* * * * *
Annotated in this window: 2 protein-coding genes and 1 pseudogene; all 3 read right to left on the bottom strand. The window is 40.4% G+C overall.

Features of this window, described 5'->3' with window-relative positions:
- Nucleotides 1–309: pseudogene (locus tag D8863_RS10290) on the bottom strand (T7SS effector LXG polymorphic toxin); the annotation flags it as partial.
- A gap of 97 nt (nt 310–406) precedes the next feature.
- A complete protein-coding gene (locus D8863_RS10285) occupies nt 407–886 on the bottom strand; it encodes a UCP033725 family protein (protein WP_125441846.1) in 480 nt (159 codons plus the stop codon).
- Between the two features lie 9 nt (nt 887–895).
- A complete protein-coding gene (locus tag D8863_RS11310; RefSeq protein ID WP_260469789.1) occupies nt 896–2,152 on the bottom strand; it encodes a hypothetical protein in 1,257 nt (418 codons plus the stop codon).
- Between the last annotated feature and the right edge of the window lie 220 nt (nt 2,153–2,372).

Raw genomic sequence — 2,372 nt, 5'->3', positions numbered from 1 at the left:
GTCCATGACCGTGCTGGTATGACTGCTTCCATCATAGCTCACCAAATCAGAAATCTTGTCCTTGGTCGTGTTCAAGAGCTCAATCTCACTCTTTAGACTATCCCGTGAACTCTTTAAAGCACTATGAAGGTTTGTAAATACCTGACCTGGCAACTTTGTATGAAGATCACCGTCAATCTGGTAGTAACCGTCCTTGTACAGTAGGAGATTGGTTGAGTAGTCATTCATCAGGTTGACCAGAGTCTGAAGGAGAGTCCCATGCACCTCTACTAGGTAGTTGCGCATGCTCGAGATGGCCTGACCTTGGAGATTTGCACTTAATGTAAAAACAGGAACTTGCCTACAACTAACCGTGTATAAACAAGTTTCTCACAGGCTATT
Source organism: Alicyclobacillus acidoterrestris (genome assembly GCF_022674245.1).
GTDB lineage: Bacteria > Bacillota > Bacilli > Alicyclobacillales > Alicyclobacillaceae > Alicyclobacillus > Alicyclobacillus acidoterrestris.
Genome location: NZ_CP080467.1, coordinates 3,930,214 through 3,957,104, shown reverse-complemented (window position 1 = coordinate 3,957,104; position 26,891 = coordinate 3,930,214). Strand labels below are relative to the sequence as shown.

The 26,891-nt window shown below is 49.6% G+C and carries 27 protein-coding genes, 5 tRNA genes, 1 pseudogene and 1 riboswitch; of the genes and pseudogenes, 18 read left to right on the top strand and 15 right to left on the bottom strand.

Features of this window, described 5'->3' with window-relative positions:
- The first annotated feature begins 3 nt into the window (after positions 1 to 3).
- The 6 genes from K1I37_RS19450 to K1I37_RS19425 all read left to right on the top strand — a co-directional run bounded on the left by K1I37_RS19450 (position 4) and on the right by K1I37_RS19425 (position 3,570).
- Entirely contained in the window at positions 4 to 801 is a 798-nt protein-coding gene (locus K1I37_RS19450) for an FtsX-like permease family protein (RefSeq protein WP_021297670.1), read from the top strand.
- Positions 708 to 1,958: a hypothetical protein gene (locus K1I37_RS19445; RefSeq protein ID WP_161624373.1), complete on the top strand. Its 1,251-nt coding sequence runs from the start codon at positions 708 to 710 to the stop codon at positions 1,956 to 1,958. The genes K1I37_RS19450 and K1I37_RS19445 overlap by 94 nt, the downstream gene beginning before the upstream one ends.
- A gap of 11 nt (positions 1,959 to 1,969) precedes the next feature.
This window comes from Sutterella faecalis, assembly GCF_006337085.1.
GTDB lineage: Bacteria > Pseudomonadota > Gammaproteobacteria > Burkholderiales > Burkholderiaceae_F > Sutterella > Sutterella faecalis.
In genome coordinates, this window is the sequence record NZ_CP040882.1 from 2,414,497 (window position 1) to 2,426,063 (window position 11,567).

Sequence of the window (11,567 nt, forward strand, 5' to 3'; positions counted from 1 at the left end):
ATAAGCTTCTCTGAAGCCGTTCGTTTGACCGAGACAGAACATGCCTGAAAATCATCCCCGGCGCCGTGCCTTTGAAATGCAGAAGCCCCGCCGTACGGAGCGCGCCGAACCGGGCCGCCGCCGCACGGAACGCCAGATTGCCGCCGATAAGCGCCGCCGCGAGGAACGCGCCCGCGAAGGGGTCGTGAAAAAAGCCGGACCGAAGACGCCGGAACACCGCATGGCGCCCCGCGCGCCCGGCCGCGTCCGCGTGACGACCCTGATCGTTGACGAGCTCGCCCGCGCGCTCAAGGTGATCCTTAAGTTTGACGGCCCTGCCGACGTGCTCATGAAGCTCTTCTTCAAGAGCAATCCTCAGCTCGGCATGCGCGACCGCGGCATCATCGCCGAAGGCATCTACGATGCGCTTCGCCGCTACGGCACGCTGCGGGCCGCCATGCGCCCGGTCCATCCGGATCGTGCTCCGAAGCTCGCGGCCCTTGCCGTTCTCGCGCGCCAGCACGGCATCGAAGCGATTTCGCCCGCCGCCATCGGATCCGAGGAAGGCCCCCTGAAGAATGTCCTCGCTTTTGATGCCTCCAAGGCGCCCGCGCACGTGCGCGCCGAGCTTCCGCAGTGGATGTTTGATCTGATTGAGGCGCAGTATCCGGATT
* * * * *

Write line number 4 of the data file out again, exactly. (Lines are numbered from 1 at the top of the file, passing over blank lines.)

- A gap of 97 nt (nt 310–406) precedes the next feature.